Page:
While there are still locations where this type of horror would be effective, most modern movie-going audiences or readers are going to ask, “Why don’t you just use your cellphone?”

However, where certain mechanics of horror past might not work as well as they once did, this opens new avenues for storytellers. The gothic horror that was once popular over 40 years ago only plays well now for certain audiences wanting to revisit that genre now. Slashers, demonic possessions, and zombies took over for the put-upon mistress in the sprawling haunted house. So this is certainly not the first time that horror has changed with the times.

Now, technology serves up its own horror. AI, intrusive technology and automation make for all new horror tropes that had only been idealized before in sci-fi/horror hybrids. Movies such as Cam and Unfriended have capitalized on the evergrowing intrusiveness of technology and how humans (and those not-so-human) can manipulate it.

The idea behind new tech and horror is that, instead of someone attempting to enter your home to terrorize you, thanks to the internet, they already were in your home. In many ways, this brand of horror is often more effective because, in the case of technology, you may be watching the movie on the very device that is terrorizing the protagonist of the film you’re viewing. No amount of locking the doors or flipping on the lights will save you from this beast about to strike. If anything, you may willingly put yourself into the earlier horror scenario of isolation in order to rid yourself of your would-be modern villain. A phone with connectivity? No thank you. Cut the lines!

At the heart of all horror, whether it relies on being in an isolated cabin in the woods or in the heart of a metro area surrounded by AI, it all boils down to one thing: how our minds perceive the world around us. If we’re alone with no hope of rescue, every tree and every darkened window will pose a threat. If it’s technology at large that’s out to get us, it won’t matter that our neighbors next door can hear us scream because the killer was always just a text away.

Horror changes and evolves with each change in society, whether that change is technological, societal or political. Fear is a powerful emotion and it’s always right there, which means no matter how times change, there’s always a way to scare the living daylights out of us.

Summer Horror Movie Watch List

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We tend to associate horror with the early twilight of fall and the foggy atmosphere that comes with it. The crunch of leaves portends a killer headed straight for us. The snap of a dead twig give us away as we attempt to flee his grasp.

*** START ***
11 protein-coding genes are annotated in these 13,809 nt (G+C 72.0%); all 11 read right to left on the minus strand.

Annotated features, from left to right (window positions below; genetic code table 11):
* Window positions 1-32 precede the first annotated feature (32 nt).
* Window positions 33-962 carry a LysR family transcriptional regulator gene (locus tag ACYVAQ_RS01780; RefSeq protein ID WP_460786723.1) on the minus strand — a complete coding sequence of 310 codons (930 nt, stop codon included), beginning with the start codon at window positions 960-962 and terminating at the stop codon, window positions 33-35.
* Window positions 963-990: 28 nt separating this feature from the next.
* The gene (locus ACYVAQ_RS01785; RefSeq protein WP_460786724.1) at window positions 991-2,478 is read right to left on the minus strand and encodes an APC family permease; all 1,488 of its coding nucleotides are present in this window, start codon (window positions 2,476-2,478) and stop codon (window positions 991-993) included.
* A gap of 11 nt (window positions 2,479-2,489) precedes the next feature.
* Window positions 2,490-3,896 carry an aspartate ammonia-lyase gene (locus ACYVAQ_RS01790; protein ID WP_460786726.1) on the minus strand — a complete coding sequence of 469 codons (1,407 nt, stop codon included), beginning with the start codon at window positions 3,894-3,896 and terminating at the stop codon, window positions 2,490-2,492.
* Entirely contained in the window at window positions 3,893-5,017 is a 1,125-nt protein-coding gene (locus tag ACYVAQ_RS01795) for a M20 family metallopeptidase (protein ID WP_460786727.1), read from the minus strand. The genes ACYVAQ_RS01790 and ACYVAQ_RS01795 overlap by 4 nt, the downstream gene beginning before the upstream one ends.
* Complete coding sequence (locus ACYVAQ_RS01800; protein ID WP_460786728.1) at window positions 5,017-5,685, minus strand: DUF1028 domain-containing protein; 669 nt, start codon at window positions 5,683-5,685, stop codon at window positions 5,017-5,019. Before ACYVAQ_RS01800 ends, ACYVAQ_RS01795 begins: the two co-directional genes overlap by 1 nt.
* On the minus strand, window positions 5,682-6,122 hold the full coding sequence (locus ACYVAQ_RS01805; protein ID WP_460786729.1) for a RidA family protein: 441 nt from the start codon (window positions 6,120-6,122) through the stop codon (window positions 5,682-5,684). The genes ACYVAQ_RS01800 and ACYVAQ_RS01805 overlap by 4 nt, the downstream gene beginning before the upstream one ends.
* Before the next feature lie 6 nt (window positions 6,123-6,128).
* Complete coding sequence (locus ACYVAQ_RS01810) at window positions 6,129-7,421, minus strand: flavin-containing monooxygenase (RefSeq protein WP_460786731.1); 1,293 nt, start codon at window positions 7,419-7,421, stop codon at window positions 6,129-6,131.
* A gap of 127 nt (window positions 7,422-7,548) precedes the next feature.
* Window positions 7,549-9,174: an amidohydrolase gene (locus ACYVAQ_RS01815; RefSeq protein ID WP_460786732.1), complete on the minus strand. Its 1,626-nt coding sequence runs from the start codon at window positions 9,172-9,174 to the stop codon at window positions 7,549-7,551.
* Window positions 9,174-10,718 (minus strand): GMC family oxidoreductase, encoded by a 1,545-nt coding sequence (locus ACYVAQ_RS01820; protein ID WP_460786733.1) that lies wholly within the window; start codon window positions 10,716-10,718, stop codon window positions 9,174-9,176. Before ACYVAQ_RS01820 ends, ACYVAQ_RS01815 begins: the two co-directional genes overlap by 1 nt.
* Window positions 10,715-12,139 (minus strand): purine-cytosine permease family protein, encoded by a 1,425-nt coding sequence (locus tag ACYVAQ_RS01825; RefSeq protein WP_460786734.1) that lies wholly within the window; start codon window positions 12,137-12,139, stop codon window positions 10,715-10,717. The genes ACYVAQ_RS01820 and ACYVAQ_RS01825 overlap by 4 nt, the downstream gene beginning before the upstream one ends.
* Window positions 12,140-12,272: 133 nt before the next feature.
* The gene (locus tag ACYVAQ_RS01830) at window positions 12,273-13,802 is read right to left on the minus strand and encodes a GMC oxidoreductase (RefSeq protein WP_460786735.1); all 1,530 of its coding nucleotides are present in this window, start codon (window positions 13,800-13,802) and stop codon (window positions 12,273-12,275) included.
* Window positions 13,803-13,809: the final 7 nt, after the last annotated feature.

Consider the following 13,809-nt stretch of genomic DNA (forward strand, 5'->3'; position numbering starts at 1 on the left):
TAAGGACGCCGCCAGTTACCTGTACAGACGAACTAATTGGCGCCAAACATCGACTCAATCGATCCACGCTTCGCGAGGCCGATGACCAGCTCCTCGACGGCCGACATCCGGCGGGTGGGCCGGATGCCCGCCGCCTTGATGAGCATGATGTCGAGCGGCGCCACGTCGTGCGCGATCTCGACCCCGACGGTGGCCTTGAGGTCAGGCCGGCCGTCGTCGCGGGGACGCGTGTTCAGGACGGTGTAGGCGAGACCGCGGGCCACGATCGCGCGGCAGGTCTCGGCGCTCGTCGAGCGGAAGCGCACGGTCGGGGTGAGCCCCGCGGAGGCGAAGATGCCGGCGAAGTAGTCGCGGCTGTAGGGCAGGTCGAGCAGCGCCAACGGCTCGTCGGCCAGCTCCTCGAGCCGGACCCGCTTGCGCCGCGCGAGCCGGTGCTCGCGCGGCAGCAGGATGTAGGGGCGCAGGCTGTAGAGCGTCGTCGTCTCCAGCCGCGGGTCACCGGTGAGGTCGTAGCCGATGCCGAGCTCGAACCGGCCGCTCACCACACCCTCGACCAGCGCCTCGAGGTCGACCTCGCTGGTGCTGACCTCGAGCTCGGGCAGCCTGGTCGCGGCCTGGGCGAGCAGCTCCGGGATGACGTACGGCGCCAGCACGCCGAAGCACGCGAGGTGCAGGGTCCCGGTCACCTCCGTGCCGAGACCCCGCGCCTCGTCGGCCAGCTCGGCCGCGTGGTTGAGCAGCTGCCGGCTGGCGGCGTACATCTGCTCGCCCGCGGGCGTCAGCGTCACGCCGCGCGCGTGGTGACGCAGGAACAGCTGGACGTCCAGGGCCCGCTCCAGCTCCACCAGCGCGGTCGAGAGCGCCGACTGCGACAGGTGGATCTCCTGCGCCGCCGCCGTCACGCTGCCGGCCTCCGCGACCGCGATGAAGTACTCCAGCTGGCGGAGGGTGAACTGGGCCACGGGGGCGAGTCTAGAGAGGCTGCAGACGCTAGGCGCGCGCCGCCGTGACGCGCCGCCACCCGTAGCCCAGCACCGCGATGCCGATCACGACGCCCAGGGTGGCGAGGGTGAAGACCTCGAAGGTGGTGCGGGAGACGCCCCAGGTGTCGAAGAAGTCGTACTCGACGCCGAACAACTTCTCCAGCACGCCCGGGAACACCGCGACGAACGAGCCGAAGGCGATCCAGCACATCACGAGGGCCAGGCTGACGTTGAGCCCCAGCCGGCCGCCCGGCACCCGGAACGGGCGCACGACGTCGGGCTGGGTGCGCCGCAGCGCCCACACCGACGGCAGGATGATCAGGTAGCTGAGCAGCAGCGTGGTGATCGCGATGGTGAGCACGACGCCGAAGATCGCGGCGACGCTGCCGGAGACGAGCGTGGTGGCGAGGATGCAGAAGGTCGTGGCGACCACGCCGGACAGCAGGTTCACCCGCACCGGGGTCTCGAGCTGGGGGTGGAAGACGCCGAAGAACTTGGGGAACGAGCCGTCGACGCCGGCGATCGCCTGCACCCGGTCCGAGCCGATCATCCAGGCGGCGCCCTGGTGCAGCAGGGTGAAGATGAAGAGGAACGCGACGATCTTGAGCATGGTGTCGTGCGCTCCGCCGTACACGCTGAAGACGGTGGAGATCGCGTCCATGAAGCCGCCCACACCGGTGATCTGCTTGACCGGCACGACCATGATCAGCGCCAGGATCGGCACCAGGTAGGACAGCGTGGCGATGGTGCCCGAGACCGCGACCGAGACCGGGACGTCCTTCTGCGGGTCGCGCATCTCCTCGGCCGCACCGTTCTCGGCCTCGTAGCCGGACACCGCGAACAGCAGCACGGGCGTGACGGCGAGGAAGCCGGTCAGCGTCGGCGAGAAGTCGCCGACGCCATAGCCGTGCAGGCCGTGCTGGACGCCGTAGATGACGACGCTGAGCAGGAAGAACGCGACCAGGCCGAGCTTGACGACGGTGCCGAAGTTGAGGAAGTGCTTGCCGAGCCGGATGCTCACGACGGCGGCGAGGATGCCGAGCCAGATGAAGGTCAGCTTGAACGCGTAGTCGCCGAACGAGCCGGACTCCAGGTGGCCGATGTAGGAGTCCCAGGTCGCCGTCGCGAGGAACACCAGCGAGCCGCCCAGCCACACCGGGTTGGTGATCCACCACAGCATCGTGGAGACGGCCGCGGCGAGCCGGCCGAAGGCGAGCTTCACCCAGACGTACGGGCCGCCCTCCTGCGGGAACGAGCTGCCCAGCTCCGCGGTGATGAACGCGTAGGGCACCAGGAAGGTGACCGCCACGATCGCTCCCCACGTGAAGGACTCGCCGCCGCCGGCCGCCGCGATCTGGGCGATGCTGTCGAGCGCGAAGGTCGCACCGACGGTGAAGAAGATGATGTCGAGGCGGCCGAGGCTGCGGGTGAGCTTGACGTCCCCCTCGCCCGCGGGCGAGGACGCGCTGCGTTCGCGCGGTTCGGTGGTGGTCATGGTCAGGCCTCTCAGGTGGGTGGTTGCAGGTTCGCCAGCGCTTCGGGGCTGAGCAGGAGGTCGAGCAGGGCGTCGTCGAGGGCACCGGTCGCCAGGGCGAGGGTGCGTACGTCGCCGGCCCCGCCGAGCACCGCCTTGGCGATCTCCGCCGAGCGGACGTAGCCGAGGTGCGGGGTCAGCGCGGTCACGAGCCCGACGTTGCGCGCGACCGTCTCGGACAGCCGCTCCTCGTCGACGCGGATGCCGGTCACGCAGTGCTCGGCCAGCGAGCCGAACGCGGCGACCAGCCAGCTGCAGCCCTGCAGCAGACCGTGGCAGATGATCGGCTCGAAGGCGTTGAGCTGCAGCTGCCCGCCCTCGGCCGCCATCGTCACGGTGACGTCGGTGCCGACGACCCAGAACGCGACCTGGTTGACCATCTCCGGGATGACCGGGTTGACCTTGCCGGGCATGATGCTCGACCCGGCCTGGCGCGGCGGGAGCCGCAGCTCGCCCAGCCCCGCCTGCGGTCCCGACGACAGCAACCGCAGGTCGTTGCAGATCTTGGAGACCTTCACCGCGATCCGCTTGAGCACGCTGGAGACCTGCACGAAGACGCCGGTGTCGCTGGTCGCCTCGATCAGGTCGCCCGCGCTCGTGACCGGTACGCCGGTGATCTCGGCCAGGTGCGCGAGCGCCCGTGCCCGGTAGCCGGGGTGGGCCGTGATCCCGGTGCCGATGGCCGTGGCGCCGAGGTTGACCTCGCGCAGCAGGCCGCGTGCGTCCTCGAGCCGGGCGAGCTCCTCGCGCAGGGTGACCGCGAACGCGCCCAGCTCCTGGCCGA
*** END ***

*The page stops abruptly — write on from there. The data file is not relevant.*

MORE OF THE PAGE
But ask any kid who cut their teeth on hockey masks and chainsaws how scary summer camp is and you’ll realize that horror isn’t just for autumn. Here’s a list of summer horror films sure to keep you up at night — even if night doesn’t get on with it til close to 10. 

Cabin in the Woods

This is, absolutely, one of my favorite horror films ever. It gets a lot of flack for technically being considered a horror comedy, but it’s a brilliant exploration of a genre and all the tropes that come with it. Though the movie gets way bigger than the title suggests, it has all the hallmarks of a good summer horror romp including the vacationing kids and the weird guy who lives in the woods. 

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Playlist: Deadly Summer Camp

horror movie playlist

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Summer: carefree, bright, joyful and full of memories of teenagers trying to get away from maniacal machete wielding psychos at summer camp. Am I right?

Of course I’m right. Whether it’s Friday the 13th or Cabin in the Woods, there’s a movie out there that screams good old horrific fun in the summertime. To this day, I can’t go into a green, leafy state forest for a nice summer drive without picturing some dude peeping behind a tree while wearing a hockey mask. Surely I can’t be the only one, can I?

Maybe you’re headed out for a summer camping trip. Maybe, like me, you like the idea of the outdoors, but sleeping out there with all those bugs and potential serial killers doesn’t sound like a good thing, but you still want the ambiance. 

Here. Let me help. I’ve made a playlist to (hopefully) evoke the feel of a good, old-fashioned horror flick out in the mosquitoinfested, humidity-drenched woods. 

Keep in mind, this is filled with songs that I hoped would fit the trope, so some may feel like head-scratchers to you, but I assure you I was absolutely thinking of summer fun cut short by Jason Voorhees with each choice. 

So without further adieu, here are the songs. You can snag the Spotify list above or use the graphic to add the songs to your Apple Music, etc. Enjoy!